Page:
New Haven Register (New Haven, CT)
New Haven Museum lecture to look at Benedict Arnold’s trek to Quebec
NEW HAVEN — Author and historian Stephen Darley will discuss New Haven Revolutionary War leader Benedict Arnold’s trek from Massachusetts to Quebec, “an attempt to create a 14th colony and deprive the British of their North American base of operations,” in a New Haven Museum presentation next month, according to a release.
The lecture, “New Haven Men on the March to Quebec,” will be held at 6 p.m. Oct. 14 via Zoom, and will be based on Darley’s book, “Voices Waiting to be Heard: Nineteen Eyewitness Accounts of Arnold’s 1775 March to Quebec,” the release said.
In the book “are compiled 13 unknown journals and 6 pension applications written amidst the untamed wilderness of Maine and Canada, their New Year’s Eve assault on Quebec, and subsequent imprisonment.,” it said.
According to the museum, “just five years before Benedict Arnold would be denounced as a traitor, the Revolutionary War leader from New Haven was renowned for his ‘bravery, determination and patriotic fever.’”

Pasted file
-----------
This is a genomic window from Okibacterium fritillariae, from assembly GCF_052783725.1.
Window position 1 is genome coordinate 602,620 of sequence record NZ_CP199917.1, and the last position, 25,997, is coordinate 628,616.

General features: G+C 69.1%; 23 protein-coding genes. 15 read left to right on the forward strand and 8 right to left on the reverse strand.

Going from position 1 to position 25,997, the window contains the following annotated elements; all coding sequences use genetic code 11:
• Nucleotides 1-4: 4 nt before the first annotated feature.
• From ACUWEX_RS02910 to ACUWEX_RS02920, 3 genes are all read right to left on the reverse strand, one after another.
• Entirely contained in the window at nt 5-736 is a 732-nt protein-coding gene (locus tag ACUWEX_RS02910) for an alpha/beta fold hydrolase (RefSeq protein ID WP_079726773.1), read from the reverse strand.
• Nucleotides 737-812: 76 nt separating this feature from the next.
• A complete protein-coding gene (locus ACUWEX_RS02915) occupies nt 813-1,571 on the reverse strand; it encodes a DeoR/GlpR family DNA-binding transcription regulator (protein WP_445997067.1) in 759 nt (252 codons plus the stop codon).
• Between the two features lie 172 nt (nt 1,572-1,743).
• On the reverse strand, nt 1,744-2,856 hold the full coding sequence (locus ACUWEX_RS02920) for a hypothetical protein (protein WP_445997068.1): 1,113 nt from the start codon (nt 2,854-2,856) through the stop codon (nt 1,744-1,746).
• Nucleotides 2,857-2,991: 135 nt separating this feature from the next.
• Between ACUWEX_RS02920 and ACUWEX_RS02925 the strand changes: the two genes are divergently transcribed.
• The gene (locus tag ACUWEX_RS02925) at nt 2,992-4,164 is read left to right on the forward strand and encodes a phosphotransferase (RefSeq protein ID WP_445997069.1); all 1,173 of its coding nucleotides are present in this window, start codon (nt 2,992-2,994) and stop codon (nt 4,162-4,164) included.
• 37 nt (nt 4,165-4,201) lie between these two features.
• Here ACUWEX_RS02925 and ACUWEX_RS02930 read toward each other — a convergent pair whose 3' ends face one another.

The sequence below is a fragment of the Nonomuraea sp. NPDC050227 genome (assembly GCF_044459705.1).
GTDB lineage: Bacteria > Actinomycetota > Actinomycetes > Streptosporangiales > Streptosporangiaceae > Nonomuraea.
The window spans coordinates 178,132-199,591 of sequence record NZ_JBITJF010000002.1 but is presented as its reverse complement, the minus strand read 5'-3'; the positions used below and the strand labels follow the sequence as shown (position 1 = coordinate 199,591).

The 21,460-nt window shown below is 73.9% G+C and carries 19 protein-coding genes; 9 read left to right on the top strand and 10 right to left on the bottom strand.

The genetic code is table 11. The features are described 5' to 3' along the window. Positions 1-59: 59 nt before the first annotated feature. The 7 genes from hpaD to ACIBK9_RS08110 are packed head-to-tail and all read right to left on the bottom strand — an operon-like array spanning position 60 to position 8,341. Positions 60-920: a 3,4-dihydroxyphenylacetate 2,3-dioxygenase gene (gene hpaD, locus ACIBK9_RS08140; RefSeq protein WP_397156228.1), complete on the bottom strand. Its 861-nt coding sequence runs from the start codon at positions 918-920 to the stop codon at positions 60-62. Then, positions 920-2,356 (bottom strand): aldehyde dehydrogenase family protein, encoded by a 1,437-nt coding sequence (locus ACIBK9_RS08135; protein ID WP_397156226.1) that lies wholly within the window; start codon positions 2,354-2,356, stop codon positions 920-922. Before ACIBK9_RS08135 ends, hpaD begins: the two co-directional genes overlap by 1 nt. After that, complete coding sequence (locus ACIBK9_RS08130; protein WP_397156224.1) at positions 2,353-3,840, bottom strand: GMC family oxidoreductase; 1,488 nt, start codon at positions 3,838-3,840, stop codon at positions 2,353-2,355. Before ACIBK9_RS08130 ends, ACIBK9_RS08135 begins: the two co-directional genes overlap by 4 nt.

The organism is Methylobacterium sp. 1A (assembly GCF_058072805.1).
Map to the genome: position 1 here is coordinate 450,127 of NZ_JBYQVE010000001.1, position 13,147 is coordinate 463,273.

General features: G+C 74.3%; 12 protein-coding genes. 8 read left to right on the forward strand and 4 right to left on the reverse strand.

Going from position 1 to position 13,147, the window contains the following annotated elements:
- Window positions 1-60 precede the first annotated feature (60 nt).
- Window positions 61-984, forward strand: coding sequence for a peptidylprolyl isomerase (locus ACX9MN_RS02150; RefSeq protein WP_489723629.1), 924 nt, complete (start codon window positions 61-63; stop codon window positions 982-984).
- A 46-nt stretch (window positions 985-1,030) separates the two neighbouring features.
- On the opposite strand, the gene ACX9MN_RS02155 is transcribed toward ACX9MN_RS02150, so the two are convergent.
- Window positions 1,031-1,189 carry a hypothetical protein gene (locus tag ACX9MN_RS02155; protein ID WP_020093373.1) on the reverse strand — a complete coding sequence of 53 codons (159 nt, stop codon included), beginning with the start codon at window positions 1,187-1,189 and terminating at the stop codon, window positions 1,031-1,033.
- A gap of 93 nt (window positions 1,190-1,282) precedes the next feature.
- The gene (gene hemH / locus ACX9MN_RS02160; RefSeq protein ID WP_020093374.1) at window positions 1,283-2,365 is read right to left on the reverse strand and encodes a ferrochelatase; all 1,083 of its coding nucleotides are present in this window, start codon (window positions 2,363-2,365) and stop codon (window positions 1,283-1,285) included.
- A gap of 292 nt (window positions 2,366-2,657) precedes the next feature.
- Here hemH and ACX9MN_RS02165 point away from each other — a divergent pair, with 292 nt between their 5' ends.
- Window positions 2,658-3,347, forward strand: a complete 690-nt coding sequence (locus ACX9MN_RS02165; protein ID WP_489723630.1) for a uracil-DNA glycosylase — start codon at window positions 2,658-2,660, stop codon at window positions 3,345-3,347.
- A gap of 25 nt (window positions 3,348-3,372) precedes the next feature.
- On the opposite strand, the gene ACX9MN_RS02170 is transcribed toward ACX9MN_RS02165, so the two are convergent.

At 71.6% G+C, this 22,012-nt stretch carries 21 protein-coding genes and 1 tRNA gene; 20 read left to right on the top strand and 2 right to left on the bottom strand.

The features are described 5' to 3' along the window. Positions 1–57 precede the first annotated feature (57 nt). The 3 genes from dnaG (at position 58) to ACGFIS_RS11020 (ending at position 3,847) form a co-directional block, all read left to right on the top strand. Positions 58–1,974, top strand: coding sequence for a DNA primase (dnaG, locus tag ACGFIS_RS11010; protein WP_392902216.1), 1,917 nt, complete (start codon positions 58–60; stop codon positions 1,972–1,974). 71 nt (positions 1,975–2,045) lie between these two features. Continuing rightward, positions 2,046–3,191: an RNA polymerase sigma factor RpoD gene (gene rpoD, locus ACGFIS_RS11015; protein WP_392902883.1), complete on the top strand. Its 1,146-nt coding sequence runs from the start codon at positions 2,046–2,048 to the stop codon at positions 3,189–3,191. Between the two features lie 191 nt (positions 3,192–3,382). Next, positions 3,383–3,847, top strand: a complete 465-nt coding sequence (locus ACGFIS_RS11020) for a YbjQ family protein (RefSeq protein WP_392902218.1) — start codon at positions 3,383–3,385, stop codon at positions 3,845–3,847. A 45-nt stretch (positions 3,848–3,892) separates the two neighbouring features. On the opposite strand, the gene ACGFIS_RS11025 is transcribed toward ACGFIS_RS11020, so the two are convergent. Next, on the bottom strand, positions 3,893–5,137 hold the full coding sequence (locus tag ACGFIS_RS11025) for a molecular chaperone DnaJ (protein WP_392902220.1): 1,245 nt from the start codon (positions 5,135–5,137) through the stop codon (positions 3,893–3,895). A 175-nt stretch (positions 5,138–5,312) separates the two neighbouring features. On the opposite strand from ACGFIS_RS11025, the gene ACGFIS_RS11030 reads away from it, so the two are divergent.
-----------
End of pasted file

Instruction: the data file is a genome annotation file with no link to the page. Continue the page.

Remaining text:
Darley’s presentation will include three New Haven men who marched to Quebec: Samuel Barney, who was born in New Haven and buried in Grove Street Cemetery; Eleazer Oswald, Arnold’s secretary and assistant on the expedition, who was born in England and came to New Haven in the early 1770s; and Arnold, who lived in New Haven for approximately 10 years prior to the Revolutionary War.
Darley’s “40-year interest in the history of the American Revolution and Benedict Arnold led to his extensive research on Arnold, and his role as moderator of the Benedict Arnold e-group from 2000 to 2008,” according the release. “He has also written articles on the Revolutionary War and Benedict Arnold for historical and genealogical magazines and articles on the history of the far west.”
For information, visit www.newhavenmuseum.org or call 203-5624183.